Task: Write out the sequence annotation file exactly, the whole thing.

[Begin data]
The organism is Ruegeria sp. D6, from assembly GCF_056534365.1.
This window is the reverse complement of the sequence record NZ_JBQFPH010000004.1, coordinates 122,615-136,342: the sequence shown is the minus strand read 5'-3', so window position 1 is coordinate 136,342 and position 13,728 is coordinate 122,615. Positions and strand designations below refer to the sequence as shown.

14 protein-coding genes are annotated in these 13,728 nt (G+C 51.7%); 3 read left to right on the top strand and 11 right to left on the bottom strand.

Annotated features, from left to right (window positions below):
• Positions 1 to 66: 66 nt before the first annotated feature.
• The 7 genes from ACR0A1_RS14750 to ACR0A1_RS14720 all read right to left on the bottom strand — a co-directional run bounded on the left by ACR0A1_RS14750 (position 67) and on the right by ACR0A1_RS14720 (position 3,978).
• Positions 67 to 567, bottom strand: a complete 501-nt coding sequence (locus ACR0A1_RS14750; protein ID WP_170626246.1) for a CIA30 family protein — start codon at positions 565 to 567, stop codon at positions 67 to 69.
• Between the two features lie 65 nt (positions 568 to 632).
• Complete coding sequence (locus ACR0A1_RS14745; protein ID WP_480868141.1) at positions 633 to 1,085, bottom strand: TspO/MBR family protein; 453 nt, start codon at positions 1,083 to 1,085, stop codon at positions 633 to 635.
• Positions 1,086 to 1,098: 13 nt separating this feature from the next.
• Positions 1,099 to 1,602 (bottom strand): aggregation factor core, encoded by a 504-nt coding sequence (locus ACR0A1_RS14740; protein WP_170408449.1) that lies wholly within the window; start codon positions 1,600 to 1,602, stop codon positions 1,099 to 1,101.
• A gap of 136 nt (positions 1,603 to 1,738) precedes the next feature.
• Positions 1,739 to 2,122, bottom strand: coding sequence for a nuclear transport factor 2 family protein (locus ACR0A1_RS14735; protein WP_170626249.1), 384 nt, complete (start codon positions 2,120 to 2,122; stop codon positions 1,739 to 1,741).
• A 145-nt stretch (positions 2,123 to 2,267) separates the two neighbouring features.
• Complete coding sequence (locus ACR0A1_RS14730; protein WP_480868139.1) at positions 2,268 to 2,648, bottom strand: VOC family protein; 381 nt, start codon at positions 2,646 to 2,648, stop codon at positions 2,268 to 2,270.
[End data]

The organism is Ruegeria sp. D6, from assembly GCF_056534365.1.
This window is the reverse complement of the sequence record NZ_JBQFPH010000004.1, coordinates 122,615-136,342: the sequence shown is the minus strand read 5'-3', so window position 1 is coordinate 136,342 and position 13,728 is coordinate 122,615. Positions and strand designations below refer to the sequence as shown.

14 protein-coding genes are annotated in these 13,728 nt (G+C 51.7%); 3 read left to right on the top strand and 11 right to left on the bottom strand.

Annotated features, from left to right (window positions below):
• Positions 1 to 66: 66 nt before the first annotated feature.
• The 7 genes from ACR0A1_RS14750 to ACR0A1_RS14720 all read right to left on the bottom strand — a co-directional run bounded on the left by ACR0A1_RS14750 (position 67) and on the right by ACR0A1_RS14720 (position 3,978).
• Positions 67 to 567, bottom strand: a complete 501-nt coding sequence (locus ACR0A1_RS14750; protein ID WP_170626246.1) for a CIA30 family protein — start codon at positions 565 to 567, stop codon at positions 67 to 69.
• Between the two features lie 65 nt (positions 568 to 632).
• Complete coding sequence (locus ACR0A1_RS14745; protein ID WP_480868141.1) at positions 633 to 1,085, bottom strand: TspO/MBR family protein; 453 nt, start codon at positions 1,083 to 1,085, stop codon at positions 633 to 635.
• Positions 1,086 to 1,098: 13 nt separating this feature from the next.
• Positions 1,099 to 1,602 (bottom strand): aggregation factor core, encoded by a 504-nt coding sequence (locus ACR0A1_RS14740; protein WP_170408449.1) that lies wholly within the window; start codon positions 1,600 to 1,602, stop codon positions 1,099 to 1,101.
• A gap of 136 nt (positions 1,603 to 1,738) precedes the next feature.
• Positions 1,739 to 2,122, bottom strand: coding sequence for a nuclear transport factor 2 family protein (locus ACR0A1_RS14735; protein WP_170626249.1), 384 nt, complete (start codon positions 2,120 to 2,122; stop codon positions 1,739 to 1,741).
• A 145-nt stretch (positions 2,123 to 2,267) separates the two neighbouring features.
• Complete coding sequence (locus ACR0A1_RS14730; protein WP_480868139.1) at positions 2,268 to 2,648, bottom strand: VOC family protein; 381 nt, start codon at positions 2,646 to 2,648, stop codon at positions 2,268 to 2,270.